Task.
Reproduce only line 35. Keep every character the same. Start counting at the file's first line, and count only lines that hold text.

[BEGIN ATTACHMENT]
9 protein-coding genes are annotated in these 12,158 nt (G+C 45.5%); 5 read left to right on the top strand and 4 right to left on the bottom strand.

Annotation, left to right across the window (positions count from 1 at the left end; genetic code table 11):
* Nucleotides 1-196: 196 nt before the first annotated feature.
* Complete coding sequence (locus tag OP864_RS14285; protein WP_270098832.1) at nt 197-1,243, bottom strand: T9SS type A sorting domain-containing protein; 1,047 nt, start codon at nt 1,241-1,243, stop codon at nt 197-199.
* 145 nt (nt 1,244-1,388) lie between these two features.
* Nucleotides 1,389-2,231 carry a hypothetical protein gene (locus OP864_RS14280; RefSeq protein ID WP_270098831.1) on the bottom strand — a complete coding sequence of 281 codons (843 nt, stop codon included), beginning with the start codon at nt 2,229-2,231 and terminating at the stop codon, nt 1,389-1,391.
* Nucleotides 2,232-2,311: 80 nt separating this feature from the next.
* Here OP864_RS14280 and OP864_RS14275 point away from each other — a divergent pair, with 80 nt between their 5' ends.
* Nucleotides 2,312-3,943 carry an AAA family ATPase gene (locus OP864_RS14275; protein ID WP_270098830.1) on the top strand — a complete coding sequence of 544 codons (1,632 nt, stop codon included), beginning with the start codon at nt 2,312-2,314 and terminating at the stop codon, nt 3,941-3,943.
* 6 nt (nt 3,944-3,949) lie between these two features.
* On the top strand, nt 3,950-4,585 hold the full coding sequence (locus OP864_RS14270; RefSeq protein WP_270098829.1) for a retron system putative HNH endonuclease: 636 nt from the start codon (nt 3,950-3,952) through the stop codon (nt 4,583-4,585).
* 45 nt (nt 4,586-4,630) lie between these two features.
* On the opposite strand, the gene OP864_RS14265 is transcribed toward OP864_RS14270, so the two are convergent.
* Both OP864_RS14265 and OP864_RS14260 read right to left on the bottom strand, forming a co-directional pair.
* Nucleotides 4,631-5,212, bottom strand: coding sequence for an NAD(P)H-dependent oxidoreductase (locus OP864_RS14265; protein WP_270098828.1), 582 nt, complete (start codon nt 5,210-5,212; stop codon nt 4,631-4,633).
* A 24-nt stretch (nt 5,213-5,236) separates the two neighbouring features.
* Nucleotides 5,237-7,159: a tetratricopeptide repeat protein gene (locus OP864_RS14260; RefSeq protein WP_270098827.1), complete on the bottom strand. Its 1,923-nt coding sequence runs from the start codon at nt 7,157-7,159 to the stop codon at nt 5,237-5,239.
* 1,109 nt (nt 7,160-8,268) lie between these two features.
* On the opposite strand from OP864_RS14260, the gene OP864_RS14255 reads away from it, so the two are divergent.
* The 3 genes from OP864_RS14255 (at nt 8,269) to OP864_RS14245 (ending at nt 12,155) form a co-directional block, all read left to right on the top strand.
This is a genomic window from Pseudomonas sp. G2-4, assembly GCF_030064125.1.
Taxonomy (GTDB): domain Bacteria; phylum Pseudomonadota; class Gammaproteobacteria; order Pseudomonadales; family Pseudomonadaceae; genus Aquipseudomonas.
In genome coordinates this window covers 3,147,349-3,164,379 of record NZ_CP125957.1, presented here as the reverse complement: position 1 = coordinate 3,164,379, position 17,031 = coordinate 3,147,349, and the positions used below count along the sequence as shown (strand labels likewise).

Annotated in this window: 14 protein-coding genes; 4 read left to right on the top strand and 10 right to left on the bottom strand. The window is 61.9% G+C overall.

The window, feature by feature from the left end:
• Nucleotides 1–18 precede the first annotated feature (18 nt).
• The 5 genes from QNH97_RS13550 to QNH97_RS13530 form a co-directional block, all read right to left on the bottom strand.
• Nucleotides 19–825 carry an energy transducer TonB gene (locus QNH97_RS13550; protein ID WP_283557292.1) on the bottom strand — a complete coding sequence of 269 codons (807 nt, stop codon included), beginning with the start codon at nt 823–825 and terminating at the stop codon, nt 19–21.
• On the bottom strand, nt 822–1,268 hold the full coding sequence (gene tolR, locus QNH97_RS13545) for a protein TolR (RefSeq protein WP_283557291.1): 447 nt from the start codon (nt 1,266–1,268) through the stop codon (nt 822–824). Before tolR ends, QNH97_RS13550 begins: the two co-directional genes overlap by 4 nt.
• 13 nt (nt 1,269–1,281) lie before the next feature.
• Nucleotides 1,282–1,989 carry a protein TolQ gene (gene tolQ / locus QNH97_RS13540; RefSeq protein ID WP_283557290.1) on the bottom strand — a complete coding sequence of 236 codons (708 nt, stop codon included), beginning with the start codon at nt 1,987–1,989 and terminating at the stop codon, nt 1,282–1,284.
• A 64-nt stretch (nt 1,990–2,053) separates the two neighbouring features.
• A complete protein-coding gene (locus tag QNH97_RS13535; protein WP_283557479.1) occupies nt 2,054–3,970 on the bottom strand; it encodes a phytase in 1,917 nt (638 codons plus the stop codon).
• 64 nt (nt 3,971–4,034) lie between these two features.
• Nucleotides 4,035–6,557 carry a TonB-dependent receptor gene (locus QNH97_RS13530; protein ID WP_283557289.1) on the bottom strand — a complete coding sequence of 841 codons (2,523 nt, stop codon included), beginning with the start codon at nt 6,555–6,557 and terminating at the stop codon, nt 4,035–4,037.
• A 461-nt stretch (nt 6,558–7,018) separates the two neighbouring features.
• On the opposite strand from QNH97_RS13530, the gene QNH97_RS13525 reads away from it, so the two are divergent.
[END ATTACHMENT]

• Nucleotides 4,035–6,557 carry a TonB-dependent receptor gene (locus QNH97_RS13530; protein ID WP_283557289.1) on the bottom strand — a complete coding sequence of 841 codons (2,523 nt, stop codon included), beginning with the start codon at nt 6,555–6,557 and terminating at the stop codon, nt 4,035–4,037.